JL: It’s so much more help­ful to talk about your life in a re­al­is­tic way in­stead of hav­ing these false re­al­i­ties. Like, if I look skinny in a dress,

that’s prob­a­bly be­cause I was watch­ing what I ate. I didn’t eat a whole pizza and fit into a [size 6]! [ES laughs] I find it ir­ri­tat­ing when peo­ple make their lives look per­fect. I re­mem­ber when you were first talk­ing about anx­i­ety and read­ing that and be­ing like, “Me too.” And then I didn’t feel like such an ass­hole for bring­ing it up. You look at the world re­al­is­ti­cally. ES: You do. JL: You do. ES: You do! Let’s just say “You do” un­til the end of time, and that’ll be the whole ar­ti­cle. JL: Wait! We need to talk about Ma­niac. ES: The thing I liked about Ma­niac was that it’s about peo­ple who have their own in­ter­nal strug­gles and are try­ing to fix them with a pill. But you see over the course of the show that hu­man con­nec­tion and love is re­ally the only thing that gets us through life. I liked that idea, and I love Jonah [Hill]. I had worked with him on the first movie I ever did [Su­per­bad], so it was, like, 11 years later. JL: So when you met him, was he, like, a big deal? ES: I was 17. JL: And you were no­body? ES: [Laughs and changes voice.] I was a no­body. I was a no­body. It was re­ally early on for him, too. [JL gets in­ter­rupted by a call from her dad, prom­ises to call him back.] JL: He never calls me, so I could not ig­nore that. ES: Do you know that her dad makes jam? JL: He makes black­berry jam. But he only makes it for peo­ple if they’re re­ally go­ing to eat it.

ES: She was like, “My dad wants to know if you want some of the jam, but only if you’re re­ally go­ing to eat it, be­cause he doesn’t want to waste a la­bel on you.” It was so good. JL: He’s so cute. ES: Truly the sweet­est, it’s heart­break­ing. What was I say­ing? JL: I don’t re­mem­ber. Oh, Jonah! ES: Right! Ob­vi­ously lots of things have hap­pened in the past 11 years, so it was nice to just get to be around each other. JL: On an­other note: you have a beau­ti­ful voice, but hate to sing. ES: I don’t hate to sing! I love to sing. JL: We went to see you in Cabaret [on Broad­way] and you were like, “I was aw­ful.” I feel like you don’t.

ES: The night that Jen came to see me in Cabaret, both of my con­tacts popped out of my eyes. JL: She’s blind as a bat. ES: It was so weird. I’ve never had that hap­pen in my whole life. JL: I would have never no­ticed. My jaw was on the floor the en­tire time; I couldn’t be­lieve what I was see­ing. ES: You’re the best, Mum. JL: I want an al­bum from you of lul­la­bies. ES: I’ll record an al­bum for just you. We’ll do ’90s coun­try mu­sic! JL: Oh my God! Will you make me a ’90s coun­try al­bum? [Starts singing “Who I Am” by Jessica An­drews] “I am Rose­mary’s grand­daugh­ter.” I want that one! ES: That’s your favourite. JL: We’ll do that. Okay, so you like to sing. Do you like to dance? ES: I love to dance. JL: Re­ally? God, you and I couldn’t be more dif­fer­ent. Why? ES: Be­cause it’s the most fun thing in the world. JL: Do you learn dances quickly? ES: Dance is my very favourite art form to watch. JL: Ugh. ES: What? You played a bal­le­rina [in Red Spar­row]. JL: Ugh, tell me about it. ES: Tell me more. JL: Fuck­ing mis­er­able. I can’t learn chore­og­ra­phy. It doesn’t click in my mind. The piz­zas don’t come to­gether. ES: The piz­zas do not work. JL: I’ll watch some­body do some­thing and then I’m like, but how’d you get your arm over here? I would watch my chore­og­ra­pher and be like, But your head just did a 360. I can’t do that. ES: You just fully ex­or­cised it. JL: What’s your sad and lonely movie? ES: Any­thing Nancy Mey­ers. JL: Oh, fuck yeah. What about Baby Boom?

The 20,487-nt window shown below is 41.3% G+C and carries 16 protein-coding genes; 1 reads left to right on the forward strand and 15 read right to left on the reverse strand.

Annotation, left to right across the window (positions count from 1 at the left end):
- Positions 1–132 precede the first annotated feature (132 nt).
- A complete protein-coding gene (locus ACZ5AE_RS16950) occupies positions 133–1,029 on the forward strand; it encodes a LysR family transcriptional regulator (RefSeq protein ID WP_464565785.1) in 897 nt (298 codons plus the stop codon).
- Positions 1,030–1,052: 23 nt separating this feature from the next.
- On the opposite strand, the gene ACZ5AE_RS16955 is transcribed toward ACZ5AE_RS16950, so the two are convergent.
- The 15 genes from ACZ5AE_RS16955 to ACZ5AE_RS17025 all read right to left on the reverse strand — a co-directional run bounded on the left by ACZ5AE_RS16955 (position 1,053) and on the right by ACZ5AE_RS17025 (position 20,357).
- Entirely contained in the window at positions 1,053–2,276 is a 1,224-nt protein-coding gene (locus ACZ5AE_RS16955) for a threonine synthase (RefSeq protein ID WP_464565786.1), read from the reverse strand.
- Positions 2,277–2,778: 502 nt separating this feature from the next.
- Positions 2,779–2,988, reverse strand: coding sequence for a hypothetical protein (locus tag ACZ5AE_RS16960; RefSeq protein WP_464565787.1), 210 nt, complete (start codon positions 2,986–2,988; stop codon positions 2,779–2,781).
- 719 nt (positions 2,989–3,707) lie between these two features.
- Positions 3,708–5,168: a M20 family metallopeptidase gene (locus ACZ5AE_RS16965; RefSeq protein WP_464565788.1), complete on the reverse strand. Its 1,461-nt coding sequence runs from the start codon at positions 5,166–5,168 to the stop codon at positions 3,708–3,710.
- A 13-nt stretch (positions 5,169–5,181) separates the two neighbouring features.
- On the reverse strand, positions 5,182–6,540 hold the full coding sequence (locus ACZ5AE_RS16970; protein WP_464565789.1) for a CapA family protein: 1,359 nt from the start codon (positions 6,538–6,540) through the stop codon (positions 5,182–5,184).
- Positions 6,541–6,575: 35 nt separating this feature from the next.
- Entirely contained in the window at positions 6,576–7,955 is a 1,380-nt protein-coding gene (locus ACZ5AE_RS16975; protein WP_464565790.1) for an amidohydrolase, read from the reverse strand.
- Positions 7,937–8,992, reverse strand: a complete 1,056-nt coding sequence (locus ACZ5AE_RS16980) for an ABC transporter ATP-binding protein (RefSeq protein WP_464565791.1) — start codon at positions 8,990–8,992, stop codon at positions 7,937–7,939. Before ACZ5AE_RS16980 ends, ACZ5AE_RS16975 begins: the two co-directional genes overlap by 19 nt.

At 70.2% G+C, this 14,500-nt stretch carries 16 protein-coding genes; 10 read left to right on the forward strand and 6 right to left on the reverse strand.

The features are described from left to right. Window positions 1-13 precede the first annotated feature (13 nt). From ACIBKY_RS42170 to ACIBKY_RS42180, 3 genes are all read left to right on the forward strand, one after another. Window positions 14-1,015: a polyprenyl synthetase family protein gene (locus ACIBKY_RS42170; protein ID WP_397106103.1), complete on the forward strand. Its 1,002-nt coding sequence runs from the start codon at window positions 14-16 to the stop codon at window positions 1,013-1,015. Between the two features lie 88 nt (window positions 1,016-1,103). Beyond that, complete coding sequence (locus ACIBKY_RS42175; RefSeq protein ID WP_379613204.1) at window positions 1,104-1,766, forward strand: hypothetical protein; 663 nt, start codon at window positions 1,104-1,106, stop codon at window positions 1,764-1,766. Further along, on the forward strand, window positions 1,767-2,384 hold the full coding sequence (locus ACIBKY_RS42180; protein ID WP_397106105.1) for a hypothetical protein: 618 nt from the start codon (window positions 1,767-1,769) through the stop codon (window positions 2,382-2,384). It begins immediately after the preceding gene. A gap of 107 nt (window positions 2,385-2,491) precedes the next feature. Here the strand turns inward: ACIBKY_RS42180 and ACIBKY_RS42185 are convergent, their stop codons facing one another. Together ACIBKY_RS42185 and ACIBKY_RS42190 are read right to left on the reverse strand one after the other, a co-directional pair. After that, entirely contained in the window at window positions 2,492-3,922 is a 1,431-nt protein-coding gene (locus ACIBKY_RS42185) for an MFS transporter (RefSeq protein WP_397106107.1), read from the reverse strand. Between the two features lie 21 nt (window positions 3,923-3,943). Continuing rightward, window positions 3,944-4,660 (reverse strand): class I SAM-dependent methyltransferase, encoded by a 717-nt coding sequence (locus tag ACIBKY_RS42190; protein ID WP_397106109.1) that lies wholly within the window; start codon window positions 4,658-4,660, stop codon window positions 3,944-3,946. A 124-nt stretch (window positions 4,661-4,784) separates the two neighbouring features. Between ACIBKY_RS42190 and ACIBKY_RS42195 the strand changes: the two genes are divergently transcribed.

ES and JL: [Both say] Baby Boom! JL: I put on Brid­get Jones’s Di­ary. Brid­get Jones feels me. I had one night of hor­ri­ble in­som­nia. I watched Brid­get Jones. ES: I started 30 Rock, and that’s been a pretty good one. JL: That’s nice. We all need some Tina Fey. Do you want to be on set again? Or are you at peace with not work­ing right now?

ES: I’m at peace. I think it’s been a good time to get a lit­tle per­spec­tive, be­cause things were so heavy work-wise for the past few years. And hon­estly, so many of my dreams are now per­sonal and less pro­fes­sional. JL: You don’t want world peace? ES: No, I do want world peace! JL: It sounded like you didn’t want world peace for a sec­ond. ES: It’s less think­ing about the next 10 years and what needs to hap­pen and just sort of re­lax­ing into what will be in­stead of try­ing to con­trol the out­come. JL: You are very good about that, I’m telling you. ES: I’m get­ting bet­ter at it. JL: Would you be a mother? She’s go­ing to be the best mum; she’s so nur­tur­ing. ES: That’s how you are! I think your ma­ter­nal in­stinct is very strong. JL: Thank you, honey. ES: My per­spec­tive about kids has changed as I’ve got­ten older. I never babysat or any­thing. As a teenager, I was like, I’m never get­ting mar­ried, I’m never hav­ing kids. And then I got older and I was like, I re­ally want to get mar­ried, I re­ally want to have kids.

JL: When I was a teenager, ev­ery boyfriend I had I was like, I guess this is the one! I was that girl. [Laughs.] Wouldn’t it be great if we could have a baby? ES: Aw, a whole vil­lage. JL: Sci­ence. ES: It’s the turn­ing-30 thing where you’re like, I’m not that young. I’m young, but I’m not that young. JL: I can tell you’re fer­tile just by look­ing at you. ES: Jeez. JL: I can see it in your fuck­ing face. ES: Thank you. That’s the sweet­est thing you’ve ever said to me. JL: I’d be hon­oured to fa­ther your chil­dren.